MARQUETTE - With a record low temperature tied Monday and another day of subzero temperatures and dangerous wind chill readings forecast for today, state officials have been offering some cold weather tips for the public.
The National Weather Service recorded a low of -17 degrees Monday morning at its office in Negaunee Township, tying the lowest reading set in 1968.
Over the past couple of days, state and local authorities have been monitoring and preparing for dangerous winter weather conditions, prepared to help communities, a news release from Gov. Rick Snyder's office said.
State officials are advising motorists who have to travel to keep a full tank of gas in their vehicles during this stretch of cold weather. Shown above is a car is being filled. (Journal photo by Adelle Whitefoot)
Snyder urged Michigan residents to exercise great caution to avoid injury and to monitor media reports for weather updates.
"The heavy snowfall and expected 20-year low subzero temperatures and high winds are creating - or have the potential to create - hazardous conditions statewide," Snyder said.
"We want everyone to be safe. Let's all pull together by taking care of ourselves and each other, which includes checking in on friends and neighbors who may need our help. It's times like this when Michiganders are at their best."
Snyder's office detailed some basic cold weather tips including:
- Minimizing travel and staying off the roads if possible. If travel is necessary, keep a full tank of gas and an emergency preparedness kit in the vehicle.
- Staying indoors if possible. If you must go outside, weather protective gear such as a hat and gloves should be worn.
- Dressing in layers and keeping dry. Removing clothing if it gets damp or wet. Wet clothing makes you more prone to hypothermia. Always protect your lungs by covering your mouth with a scarf.
- Watching for signs of frostbite, which include loss of feeling or pale appearance of fingers, toes or face.
- Watching pets closely and keeping them indoors when possible. If outside, have a warm shelter area with unfrozen water.
Michigan State Police troopers offered additional tips:
- Watch for signs of hypothermia, which include uncontrollable shivering, memory loss, drowsiness and exhaustion.
- Understand the hazards of wind chill. As wind speed increases, heat is carried away from a person's body more rapidly and could lead to severe hypothermia.
- Weather-proof doors and windows to trap heat inside your home.
- Check heating units. Poorly operating or damaged heating units can release carbon monoxide gas. Test carbon monoxide detectors for proper operation and battery life.
- If you don't have an emergency preparedness kit, make one. Put warm clothing - such as gloves, blankets and hats - in your kit in case you become stranded.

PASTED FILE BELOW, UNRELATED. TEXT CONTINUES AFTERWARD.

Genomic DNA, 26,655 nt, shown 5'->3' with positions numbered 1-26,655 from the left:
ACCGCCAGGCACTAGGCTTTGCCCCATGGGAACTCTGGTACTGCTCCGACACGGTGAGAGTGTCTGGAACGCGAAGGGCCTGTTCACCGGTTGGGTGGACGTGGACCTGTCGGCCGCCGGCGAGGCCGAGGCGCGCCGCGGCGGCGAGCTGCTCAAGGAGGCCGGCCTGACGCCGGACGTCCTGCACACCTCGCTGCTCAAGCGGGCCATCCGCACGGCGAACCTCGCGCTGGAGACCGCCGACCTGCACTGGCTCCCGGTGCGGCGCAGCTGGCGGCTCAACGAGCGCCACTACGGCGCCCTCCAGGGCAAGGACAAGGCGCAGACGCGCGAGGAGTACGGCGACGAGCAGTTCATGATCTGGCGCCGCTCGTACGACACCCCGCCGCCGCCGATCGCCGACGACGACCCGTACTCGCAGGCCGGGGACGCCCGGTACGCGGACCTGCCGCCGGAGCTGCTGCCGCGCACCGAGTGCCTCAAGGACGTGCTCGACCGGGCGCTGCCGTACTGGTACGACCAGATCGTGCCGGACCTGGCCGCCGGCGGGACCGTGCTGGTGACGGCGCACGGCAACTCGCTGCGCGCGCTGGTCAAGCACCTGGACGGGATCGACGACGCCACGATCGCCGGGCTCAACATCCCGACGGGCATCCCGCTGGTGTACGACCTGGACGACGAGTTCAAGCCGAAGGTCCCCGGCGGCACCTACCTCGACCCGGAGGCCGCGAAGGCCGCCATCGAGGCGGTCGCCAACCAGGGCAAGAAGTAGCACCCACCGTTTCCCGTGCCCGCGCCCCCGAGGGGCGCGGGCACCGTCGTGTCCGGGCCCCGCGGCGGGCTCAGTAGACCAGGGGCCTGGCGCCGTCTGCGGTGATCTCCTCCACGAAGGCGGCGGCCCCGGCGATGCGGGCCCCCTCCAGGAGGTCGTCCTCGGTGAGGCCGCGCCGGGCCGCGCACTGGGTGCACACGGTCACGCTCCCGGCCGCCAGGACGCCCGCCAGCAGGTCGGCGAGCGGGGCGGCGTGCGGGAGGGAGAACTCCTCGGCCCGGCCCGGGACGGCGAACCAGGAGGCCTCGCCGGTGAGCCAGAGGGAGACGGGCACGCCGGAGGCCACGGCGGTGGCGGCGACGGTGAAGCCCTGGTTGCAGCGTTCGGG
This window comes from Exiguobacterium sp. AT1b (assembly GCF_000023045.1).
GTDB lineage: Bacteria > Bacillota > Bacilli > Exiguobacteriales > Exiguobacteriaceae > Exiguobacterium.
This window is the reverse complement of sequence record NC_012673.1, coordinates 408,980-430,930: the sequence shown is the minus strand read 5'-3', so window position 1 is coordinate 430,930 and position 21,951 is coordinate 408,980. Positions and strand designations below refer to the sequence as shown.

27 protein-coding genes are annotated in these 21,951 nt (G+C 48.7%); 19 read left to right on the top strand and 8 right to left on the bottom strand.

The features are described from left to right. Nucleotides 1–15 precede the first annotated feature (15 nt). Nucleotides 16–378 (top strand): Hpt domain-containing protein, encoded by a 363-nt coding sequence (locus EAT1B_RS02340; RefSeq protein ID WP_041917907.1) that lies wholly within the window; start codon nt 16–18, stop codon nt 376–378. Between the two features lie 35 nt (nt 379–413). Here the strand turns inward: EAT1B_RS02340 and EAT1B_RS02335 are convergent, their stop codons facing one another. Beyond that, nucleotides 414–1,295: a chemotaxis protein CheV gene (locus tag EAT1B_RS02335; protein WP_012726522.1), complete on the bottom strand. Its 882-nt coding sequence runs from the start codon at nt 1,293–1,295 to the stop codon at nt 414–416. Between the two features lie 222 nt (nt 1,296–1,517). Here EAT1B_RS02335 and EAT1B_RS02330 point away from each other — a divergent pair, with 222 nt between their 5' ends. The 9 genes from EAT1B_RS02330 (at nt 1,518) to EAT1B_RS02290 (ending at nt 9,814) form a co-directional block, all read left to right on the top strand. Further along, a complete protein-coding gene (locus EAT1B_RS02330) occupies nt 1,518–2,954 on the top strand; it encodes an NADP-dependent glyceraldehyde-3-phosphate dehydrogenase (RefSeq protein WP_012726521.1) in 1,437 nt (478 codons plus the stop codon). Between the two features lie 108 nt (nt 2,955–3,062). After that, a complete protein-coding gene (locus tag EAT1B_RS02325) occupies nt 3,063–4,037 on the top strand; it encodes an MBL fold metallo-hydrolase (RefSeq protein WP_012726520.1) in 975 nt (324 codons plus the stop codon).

Michigan Department of Transportation Director Kirk T. Steudle offered some advice for drivers.
"As with any winter storm, but particularly during severe weather, motorists should leave snowplows extra room so operators can do their jobs efficiently and safely," Steudle said. "More than ever, it's vital for drivers to keep distractions to a minimum, wear their seat belts, and give plows room to groom."
Additional driver tips from MDOT included:
- Extreme cold limits the tools road agencies can use, rendering salt ineffective at temperatures below 20 degrees. To continue to apply salt at very low temperatures will accelerate the refreezing process and worsen road conditions.
- Motorists should never attempt to pass a moving snowplow on the right. With new wing plows and tow plows, the blade can clear the shoulder and the lane of travel simultaneously. Motorists attempting an illegal pass through a snow cloud on the right and/or shoulder of the road most likely won't see the plow blade and run the risk of a serious crash.
- Distracted driving is dangerous driving. Motorists should not text or talk on cell phones while they are behind the wheel, especially in winter conditions. Texting while driving is illegal in Michigan.
According to Snyder's office, most disasters or emergencies are handled by local governments without state assistance. Local responders, volunteers and the private sector are the first to be involved.
If the recovery efforts are beyond the ability of the community, it may request assistance through the Emergency Management and Homeland Security Division of the Michigan State Police.
For more information about being prepared before, during and after an emergency or disaster, go to the Michigan State Police emergency preparedness website at www.michigan.gov/beprepared or follow on Twitter at @MichEMHS or www.twitter.com/MichEMHS.
For road conditions, call or visit the Michigan State Police winter travel advisory hotline at 800-381-8477 or www.michigan.gov/roadconditions, or visit or follow MDOT's road updates at www.michigan.gov/drive or @MichiganDOT.
Up-to-date road closings, traffic incidents, traffic speeds, and traffic camera views can be found at www.michigan.gov/drive.
John Pepin can be reached at 906-228-2500, ext. 206.